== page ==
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Koraput, India

The Central University of Orissa was established by parliament under the Central Universities Act, 2009 by Govt. of India, situated at Koraput Town, Koraput district in the Indian state of Odisha. The territorial jurisdiction of the Central University of Orissa is the whole of the Odisha. Wikipedia.

Panda D.,Indian Central Rice Research Institute | Panda D.,Central University of Orissa | Sarkar R.K.,Indian Central Rice Research Institute
Journal of Plant Interactions | Year: 2014

Nonstructural carbohydrate (NSC) accumulation in submergence tolerant rice cultivars (cv) was studied in six Indica rice [Oryza sativa (L.)] cv under control and simulated submerged conditions. Tolerant cultivars accumulated greater contents of NSC compared to the susceptible cultivars. Starch and total NSC content showed significant positive association with survival percentage. On the other hand, elongation due to submergence was significantly a negative association with survival. The CO2 photosynthetic rate, chlorophyll content, maximum photochemical efficiency of PS II (Fv/Fm), and activities of Rubisco were not significantly different between tolerant and susceptible cv under control condition. The ADP glucose pyrophosphorylase (AGPPase) activity was significantly higher in the tolerant cv and was a positive association with starch/NSC, whereas Fructose 1,6-diphosphatase (FDPase) activity was significantly higher in susceptible cv compared to tolerant cv and was a negative association with starch/NSC. Greater activities of AGPPase along with lower activities of FDPase might facilitate greater accumulation of NSC in tolerant rice cultivars. © 2013 Taylor & Francis.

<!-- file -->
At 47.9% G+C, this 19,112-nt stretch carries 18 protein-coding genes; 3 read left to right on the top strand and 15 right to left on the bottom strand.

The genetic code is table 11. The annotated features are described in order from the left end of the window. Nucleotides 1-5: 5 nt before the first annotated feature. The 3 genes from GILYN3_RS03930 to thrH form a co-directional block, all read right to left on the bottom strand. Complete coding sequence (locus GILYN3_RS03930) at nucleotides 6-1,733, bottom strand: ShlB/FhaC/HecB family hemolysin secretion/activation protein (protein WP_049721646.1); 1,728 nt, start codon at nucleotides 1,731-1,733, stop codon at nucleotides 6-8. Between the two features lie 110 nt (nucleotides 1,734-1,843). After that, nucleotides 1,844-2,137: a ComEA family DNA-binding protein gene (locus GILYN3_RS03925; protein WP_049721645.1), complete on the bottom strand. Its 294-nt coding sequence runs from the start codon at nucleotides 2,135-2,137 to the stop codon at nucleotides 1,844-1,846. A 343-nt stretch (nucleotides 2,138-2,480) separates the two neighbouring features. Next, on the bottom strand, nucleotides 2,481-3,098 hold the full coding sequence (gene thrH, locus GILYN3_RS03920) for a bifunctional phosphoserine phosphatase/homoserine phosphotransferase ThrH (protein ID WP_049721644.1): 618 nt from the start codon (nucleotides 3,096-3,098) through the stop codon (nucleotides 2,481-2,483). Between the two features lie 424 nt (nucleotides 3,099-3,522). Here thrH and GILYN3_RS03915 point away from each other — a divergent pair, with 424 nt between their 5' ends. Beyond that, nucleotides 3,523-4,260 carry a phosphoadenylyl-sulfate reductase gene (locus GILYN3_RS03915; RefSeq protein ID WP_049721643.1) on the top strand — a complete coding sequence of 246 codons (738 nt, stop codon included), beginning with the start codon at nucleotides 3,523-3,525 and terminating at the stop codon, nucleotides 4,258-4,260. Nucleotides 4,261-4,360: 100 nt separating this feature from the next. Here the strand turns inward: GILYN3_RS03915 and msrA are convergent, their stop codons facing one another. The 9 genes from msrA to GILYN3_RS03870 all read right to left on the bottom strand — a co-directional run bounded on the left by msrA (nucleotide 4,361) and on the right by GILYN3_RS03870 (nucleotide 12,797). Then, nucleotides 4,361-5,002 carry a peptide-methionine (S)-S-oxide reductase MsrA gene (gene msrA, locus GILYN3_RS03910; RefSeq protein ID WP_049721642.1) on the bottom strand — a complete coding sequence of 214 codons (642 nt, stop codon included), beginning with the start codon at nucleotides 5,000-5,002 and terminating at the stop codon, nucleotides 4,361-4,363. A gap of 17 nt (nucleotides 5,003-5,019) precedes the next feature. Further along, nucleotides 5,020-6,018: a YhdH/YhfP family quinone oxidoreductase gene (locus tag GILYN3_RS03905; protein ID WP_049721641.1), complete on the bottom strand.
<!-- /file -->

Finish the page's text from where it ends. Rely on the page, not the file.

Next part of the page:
Puhan P.,University of Hyderabad | Rath S.P.,Central University of Orissa
Pakistan Journal of Biological Sciences | Year: 2012

Medicinal plants possess unlimited and untapped wealth of chemical compounds with high drug potential which make these plants useful as sources of biomedicines. The rising demand for herbal medicines in the organized manufacturing sector has ruthlessly exploited the wild growing plant population those have bulk use. So for high rate multiplication of different medicinal plants, it is necessary to standardize the protocol for high regeneration. The efficiency of any regeneration is primarily depends on factors like type of explants used, composition of the medium and type of genotype. Here, we have developed a regeneration protocol of Desmodium gangeticum (L.) DC (Salparni, Fam- Fabaceae) a medicinal plant through axillary bud multiplication. Nodal explants from Desmodium gangeticum plants were cultured on Murashige and Skoog's basal medium with Kn or BA at different concentrations. 0.5 mg L-1 BA in the medium, showed shoot multiplication. Regenerated shoots measuring 3 cm or more were excised and planted on semi solid basal medium supplemented with varying concentrations of either IAA or IBA for induction of rooting. IBA treatment at 1.0 mg L-1 was the best eliciting 100% rooting response. The in vitro propagation protocol standardized can be highly useful in raising quality planting materials of Desmodium gangeticum for commercial plantation programmes and germplasm conservation. © 2012 Asian Network for Scientific Information.

Raha A.,Office of the Principal Chief Conservator of Forests | Das S.,Office of the Principal Chief Conservator of Forests | Banerjee K.,Central University of Orissa | Mitra A.,University of Calcutta
Biodiversity and Conservation | Year: 2012